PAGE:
Scientists Discovered Super Earth That could Support Extraterrestrial Life
Scientists from the University of California at Santa Cruz and the Carnegie Institution for Science in the U.S have discovered a super-Earth that may have extraterrestrial life.University of California

Scientists from the University of California at Santa Cruz and the Carnegie Institution for Science in the U.S have discovered a super-Earth that may have extraterrestrial life.

Scientists have discovered a potentially habitable super-Earth along with three other planets orbiting a nearby star and it is just 22 light years away from Earth. Super-Earth takes about 28 days to orbit its Sun-like star and its minimum mass is 4.5 times that of Earth. They found that the planet temperature is neither too hot nor too cold for liquid water to exist on the planet's surface and where there is water they will surely be life.

Super Earth orbits around Sun-Like star, GJ 667C which is an M-class dwarf star and the host star is a member of a triple-star system, is where a planet revolves that around three different stars. The other two stars, GJ 667A and GJ667B in the triple-star system are a pair of orange K dwarfs, that contains concentration of heavy elements such as iron, carbon, and silicon which is 25 per cent compared to our Sun. Such elements are the building blocks for rocky planets.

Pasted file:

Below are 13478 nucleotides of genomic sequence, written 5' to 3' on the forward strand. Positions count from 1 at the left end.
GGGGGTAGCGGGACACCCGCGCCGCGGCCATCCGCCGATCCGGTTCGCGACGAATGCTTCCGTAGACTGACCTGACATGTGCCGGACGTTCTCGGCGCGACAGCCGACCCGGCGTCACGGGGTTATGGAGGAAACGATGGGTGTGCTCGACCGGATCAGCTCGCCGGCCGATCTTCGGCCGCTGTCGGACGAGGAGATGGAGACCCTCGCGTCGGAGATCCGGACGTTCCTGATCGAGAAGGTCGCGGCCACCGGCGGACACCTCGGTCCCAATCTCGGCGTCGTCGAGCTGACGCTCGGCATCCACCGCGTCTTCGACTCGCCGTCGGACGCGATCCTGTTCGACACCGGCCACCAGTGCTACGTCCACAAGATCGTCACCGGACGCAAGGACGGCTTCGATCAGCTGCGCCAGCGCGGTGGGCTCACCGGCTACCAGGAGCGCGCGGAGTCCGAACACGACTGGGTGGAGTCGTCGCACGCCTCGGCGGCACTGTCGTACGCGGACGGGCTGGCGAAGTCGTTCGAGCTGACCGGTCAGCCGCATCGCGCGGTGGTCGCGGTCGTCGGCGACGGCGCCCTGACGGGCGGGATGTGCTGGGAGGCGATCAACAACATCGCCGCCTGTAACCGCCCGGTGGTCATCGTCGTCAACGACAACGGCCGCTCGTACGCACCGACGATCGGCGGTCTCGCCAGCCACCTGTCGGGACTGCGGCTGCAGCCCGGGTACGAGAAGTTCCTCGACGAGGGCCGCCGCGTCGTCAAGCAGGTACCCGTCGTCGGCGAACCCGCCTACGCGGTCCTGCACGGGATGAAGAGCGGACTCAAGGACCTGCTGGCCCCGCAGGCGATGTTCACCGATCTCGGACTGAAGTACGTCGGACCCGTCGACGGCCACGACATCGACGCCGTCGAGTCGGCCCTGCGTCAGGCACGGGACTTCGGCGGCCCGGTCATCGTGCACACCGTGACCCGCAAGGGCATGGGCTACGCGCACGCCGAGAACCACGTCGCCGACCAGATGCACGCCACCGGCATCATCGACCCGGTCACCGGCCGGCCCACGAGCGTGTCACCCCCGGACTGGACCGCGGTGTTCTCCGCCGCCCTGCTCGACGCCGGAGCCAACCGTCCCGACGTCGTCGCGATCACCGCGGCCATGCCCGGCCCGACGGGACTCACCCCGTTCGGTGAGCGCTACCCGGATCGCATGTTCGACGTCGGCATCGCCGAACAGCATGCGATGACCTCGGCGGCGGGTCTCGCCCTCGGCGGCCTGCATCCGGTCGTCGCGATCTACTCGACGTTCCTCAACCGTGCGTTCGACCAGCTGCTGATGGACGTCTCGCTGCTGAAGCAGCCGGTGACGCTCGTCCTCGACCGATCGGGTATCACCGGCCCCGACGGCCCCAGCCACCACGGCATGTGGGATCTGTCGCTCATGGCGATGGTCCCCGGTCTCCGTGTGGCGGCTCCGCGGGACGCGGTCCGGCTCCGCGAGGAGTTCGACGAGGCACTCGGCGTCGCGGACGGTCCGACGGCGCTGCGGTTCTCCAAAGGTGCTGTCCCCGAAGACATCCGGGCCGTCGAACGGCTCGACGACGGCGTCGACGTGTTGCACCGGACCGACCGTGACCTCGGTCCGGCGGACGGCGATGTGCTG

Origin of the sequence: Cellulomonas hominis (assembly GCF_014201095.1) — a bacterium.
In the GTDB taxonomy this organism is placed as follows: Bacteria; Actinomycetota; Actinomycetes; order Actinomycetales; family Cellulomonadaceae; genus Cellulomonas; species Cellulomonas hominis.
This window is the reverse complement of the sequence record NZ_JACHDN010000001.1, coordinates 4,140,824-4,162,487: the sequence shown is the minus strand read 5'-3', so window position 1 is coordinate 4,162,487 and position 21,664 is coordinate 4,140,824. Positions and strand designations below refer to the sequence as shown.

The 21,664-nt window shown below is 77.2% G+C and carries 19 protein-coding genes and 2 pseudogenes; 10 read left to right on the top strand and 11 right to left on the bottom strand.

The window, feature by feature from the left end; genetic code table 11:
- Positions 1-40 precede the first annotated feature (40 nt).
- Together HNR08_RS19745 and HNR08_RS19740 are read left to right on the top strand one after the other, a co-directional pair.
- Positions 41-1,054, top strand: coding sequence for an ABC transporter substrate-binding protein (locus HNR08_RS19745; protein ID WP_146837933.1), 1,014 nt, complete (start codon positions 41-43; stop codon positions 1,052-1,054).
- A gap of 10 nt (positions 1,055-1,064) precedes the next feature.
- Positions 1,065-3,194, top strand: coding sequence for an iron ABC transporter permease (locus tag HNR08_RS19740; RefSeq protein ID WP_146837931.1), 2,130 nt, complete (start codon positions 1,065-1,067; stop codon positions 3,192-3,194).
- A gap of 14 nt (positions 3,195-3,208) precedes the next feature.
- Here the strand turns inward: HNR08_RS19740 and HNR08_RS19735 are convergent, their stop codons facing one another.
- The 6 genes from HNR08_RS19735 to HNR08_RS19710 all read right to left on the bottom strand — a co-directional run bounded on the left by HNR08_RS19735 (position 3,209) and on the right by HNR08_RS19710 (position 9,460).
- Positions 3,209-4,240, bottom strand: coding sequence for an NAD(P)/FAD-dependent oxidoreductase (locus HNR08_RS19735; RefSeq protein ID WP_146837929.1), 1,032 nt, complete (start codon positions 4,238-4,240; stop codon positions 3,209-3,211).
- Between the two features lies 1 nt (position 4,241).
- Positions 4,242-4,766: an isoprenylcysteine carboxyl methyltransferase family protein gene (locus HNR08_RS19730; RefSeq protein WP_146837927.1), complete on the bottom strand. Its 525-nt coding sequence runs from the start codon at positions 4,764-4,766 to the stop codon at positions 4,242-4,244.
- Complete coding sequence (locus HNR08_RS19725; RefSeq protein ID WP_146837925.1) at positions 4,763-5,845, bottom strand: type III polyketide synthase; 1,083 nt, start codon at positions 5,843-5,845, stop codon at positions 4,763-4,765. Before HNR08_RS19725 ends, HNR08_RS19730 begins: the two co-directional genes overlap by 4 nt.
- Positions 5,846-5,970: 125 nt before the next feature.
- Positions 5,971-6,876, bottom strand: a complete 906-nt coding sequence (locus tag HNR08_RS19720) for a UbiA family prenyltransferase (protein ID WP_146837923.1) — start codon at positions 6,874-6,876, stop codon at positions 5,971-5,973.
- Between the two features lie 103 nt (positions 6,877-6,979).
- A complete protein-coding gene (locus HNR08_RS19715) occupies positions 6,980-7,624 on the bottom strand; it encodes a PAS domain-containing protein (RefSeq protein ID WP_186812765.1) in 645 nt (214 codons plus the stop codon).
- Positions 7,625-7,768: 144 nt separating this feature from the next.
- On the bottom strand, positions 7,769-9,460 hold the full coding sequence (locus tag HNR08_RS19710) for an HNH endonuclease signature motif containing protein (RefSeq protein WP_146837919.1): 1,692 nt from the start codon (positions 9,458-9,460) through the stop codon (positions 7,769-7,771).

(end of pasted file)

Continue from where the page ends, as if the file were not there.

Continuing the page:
According to the scientists, super-Earth receives only 90 percent of the light compared to Earth. However, the incoming light is in the infrared, a higher percentage of this incoming energy should be absorbed by the planet. When both these effects are taken into account, the planet is expected to absorb about the same amount of energy from its star that the Earth absorbs from the sun.

Scientists have also found a system that might contain a gas-giant planet and an additional super-Earth with an orbital period of 75 days. However, further observations are needed to confirm these two possibilities.

"This planet is the new best candidate to support liquid water and, perhaps, life as we know it," said Anglada-Escudé from the Carnegie Institution for Science.

"With the advent of a new generation of instruments, researchers will be able to survey many M dwarf stars for similar planets and eventually look for spectroscopic signatures of life in one of these worlds," he said.

"This was expected to be a rather unlikely star to host planets. Yet there they are, around a very nearby, metal-poor example of the most common type of star in our galaxy," said Steven Vogt, a professor of astronomy and astrophysics at Univerisity of California. "The detection of this planet, this nearby and this soon, implies that our galaxy must be teeming with billions of potentially habitable rocky planets."